The COVID-19 pandemic has transformed employee’s attitudes towards work. Work-life balance has become prioritized by workers, with many now no longer wanting to live to work, but instead work to live.
In this context, employees expect their employers to care more about their wellbeing and stress levels.
The issue is that employers are lagging behind; performance reviews remain focused on traditional, formal, process-driven topics, like setting objectives and deciding on learning and development opportunities.
Research by OpenBlend found that HR leaders think that managers are struggling to hold effective conversations about more informal, human challenges, like wellbeing, purpose, and working schedules, when doing performance reviews.
78% of the 20 HR leaders surveyed by OpenBlend said they had medium or high levels confidence in manager’s ability to effectively discuss formal topics; 60% said medium and 18% said high.
In contrast, 44% of the HR leaders said they had low confidence in their manager’s ability to have effective informal performance conversations around wellbeing and purpose. Just 10% said they were highly confident.
The report noted that ultimately “managers find it easiest to talk about more formal dimensions such as setting delivery expectations and ensuring the right tools are available”.
While managers find it “hardest to engage around more informal dimensions such as connecting individual and organizational purpose and supporting wellbeing”.
Support managers better
These figures are worrying given that there is a key correlation between a manager’s ability to talk about wellbeing and purpose with an organization’s performance and bottom lines.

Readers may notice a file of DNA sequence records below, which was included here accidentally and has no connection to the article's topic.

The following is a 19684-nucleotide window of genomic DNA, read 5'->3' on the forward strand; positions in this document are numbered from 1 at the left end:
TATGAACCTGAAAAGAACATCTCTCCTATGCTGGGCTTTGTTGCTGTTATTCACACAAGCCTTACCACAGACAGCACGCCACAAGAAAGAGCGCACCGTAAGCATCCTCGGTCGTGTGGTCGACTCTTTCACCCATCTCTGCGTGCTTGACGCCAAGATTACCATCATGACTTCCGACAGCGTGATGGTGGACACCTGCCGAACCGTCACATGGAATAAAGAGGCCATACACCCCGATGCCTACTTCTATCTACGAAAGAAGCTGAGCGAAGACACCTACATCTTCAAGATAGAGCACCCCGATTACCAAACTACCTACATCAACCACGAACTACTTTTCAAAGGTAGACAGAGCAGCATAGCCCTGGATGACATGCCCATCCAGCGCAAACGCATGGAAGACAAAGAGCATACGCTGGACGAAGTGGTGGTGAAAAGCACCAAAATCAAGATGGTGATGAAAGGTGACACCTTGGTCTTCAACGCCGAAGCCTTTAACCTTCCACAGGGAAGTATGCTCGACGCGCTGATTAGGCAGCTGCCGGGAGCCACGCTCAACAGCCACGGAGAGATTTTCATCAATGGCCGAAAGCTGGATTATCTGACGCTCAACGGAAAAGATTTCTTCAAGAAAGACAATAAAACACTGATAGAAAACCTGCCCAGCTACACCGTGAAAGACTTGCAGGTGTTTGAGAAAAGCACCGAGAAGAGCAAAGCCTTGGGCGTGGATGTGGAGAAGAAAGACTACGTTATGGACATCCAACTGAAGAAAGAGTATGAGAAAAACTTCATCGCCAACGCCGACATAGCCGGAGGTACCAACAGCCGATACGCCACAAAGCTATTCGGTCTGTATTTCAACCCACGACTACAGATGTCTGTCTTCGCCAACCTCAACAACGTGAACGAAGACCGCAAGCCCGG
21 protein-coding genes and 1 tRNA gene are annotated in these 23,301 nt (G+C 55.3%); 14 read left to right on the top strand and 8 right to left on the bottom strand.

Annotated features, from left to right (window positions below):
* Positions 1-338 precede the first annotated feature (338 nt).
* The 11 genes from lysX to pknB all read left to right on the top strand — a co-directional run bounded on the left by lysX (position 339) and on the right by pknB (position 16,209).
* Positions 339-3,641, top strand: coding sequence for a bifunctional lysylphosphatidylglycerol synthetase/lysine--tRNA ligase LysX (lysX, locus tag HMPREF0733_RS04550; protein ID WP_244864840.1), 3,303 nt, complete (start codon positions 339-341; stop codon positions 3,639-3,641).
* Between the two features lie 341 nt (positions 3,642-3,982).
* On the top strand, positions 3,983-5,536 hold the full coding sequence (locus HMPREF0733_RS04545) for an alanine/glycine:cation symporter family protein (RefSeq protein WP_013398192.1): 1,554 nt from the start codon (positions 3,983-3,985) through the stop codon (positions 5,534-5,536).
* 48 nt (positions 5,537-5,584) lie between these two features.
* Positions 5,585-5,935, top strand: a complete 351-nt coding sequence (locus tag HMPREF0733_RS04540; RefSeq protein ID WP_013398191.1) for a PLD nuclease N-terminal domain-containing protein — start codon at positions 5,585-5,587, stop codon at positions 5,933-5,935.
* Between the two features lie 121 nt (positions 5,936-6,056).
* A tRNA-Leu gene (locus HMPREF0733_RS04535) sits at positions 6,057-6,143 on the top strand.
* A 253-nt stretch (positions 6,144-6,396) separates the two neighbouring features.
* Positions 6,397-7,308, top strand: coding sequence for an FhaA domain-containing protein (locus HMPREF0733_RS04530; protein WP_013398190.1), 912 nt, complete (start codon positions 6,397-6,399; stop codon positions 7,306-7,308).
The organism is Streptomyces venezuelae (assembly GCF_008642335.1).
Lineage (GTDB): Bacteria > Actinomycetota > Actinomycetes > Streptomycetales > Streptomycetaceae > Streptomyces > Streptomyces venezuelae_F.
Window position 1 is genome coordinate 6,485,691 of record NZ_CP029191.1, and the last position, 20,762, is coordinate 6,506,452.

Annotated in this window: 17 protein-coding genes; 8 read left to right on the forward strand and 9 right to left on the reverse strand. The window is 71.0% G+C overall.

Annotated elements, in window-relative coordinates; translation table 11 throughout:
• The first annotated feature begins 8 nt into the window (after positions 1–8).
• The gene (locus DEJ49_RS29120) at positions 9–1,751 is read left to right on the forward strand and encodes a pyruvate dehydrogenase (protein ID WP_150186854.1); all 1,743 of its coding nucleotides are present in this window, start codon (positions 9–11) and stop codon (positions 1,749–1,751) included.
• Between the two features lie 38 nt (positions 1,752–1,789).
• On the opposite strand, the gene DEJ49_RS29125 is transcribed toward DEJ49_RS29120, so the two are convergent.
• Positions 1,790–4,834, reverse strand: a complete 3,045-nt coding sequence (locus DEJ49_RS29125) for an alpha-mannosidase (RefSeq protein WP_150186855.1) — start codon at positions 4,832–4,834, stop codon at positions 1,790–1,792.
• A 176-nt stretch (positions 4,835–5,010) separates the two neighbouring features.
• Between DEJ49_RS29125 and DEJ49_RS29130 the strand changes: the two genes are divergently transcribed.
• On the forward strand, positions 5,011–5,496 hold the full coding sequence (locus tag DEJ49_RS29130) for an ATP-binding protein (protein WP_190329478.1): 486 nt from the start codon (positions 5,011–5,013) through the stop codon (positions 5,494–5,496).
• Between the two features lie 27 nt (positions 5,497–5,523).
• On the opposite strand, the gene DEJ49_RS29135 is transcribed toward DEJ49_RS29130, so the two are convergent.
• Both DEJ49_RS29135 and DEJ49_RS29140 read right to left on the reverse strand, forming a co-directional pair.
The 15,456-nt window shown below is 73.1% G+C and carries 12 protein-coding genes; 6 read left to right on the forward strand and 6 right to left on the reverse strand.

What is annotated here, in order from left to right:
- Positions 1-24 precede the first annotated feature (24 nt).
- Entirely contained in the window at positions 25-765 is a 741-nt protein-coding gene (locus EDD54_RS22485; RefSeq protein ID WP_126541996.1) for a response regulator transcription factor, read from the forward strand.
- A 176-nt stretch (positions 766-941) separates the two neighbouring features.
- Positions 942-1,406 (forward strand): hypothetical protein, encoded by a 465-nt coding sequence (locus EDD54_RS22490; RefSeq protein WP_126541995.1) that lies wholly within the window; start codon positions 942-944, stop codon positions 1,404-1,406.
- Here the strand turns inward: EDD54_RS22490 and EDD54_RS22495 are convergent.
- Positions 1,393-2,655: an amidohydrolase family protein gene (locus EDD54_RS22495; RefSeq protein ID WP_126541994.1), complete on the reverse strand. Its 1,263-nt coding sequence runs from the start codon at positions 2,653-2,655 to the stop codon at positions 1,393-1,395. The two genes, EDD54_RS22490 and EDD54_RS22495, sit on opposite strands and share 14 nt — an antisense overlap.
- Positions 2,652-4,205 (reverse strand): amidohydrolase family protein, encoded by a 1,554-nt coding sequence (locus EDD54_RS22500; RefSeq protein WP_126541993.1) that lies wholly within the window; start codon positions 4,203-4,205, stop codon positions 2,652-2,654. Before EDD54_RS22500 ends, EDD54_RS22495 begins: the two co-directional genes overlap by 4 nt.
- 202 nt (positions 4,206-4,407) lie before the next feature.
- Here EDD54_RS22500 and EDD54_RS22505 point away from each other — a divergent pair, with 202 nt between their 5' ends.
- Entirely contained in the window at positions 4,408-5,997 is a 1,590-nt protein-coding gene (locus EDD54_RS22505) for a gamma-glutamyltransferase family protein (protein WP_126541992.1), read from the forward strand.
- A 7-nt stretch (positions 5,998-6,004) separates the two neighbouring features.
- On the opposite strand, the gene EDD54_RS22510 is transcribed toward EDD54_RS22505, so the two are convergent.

The issue is how you move from process-based performance reviews to more humanized approaches. The solution is more HR support and guidance for managers, according to OpenBlend’s research.
OpenBlend founder and CEO Anna Rasmussen commented that it is critically important to support “managers in how to have broader conversations that enable those managers to understand their employees on an individual level: What matters to them? What struggles are they experiencing? What would improve their working lives?”
“These are the conversations we need to create and normalize – but as our research clearly shows, managers are often less confident in talking to their employees about these more informal issues.
“To overcome this, organizations need to focus on embedding effective and inclusive one-to-ones into their culture as well as adopting the right training and tools that can provide managers with the requisite frameworks and guidance.
“In today’s environment, where employees are having to navigate one challenge after another, organizations need to act on this now if they are to mitigate the impact on attrition and business performance.”
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